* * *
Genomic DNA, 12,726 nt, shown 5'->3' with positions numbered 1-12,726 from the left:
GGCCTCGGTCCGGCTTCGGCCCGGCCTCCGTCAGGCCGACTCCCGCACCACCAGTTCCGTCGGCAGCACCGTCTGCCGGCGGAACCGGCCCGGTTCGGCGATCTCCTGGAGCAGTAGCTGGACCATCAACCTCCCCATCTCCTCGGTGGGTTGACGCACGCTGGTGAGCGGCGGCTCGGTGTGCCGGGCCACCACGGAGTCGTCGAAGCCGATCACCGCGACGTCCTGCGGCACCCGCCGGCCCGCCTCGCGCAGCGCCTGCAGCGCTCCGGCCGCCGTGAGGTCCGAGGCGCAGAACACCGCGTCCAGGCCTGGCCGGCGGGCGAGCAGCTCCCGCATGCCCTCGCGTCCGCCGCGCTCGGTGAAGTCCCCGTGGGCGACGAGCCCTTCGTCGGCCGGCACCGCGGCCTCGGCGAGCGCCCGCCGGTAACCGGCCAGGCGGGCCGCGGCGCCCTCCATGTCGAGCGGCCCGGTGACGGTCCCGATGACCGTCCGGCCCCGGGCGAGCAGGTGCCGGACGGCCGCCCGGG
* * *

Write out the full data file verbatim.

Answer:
Genomic DNA, 12,726 nt, shown 5'->3' with positions numbered 1-12,726 from the left:
GGCCTCGGTCCGGCTTCGGCCCGGCCTCCGTCAGGCCGACTCCCGCACCACCAGTTCCGTCGGCAGCACCGTCTGCCGGCGGAACCGGCCCGGTTCGGCGATCTCCTGGAGCAGTAGCTGGACCATCAACCTCCCCATCTCCTCGGTGGGTTGACGCACGCTGGTGAGCGGCGGCTCGGTGTGCCGGGCCACCACGGAGTCGTCGAAGCCGATCACCGCGACGTCCTGCGGCACCCGCCGGCCCGCCTCGCGCAGCGCCTGCAGCGCTCCGGCCGCCGTGAGGTCCGAGGCGCAGAACACCGCGTCCAGGCCTGGCCGGCGGGCGAGCAGCTCCCGCATGCCCTCGCGTCCGCCGCGCTCGGTGAAGTCCCCGTGGGCGACGAGCCCTTCGTCGGCCGGCACCGCGGCCTCGGCGAGCGCCCGCCGGTAACCGGCCAGGCGGGCCGCGGCGCCCTCCATGTCGAGCGGCCCGGTGACGGTCCCGATGACCGTCCGGCCCCGGGCGAGCAGGTGCCGGACGGCCGCCCGGG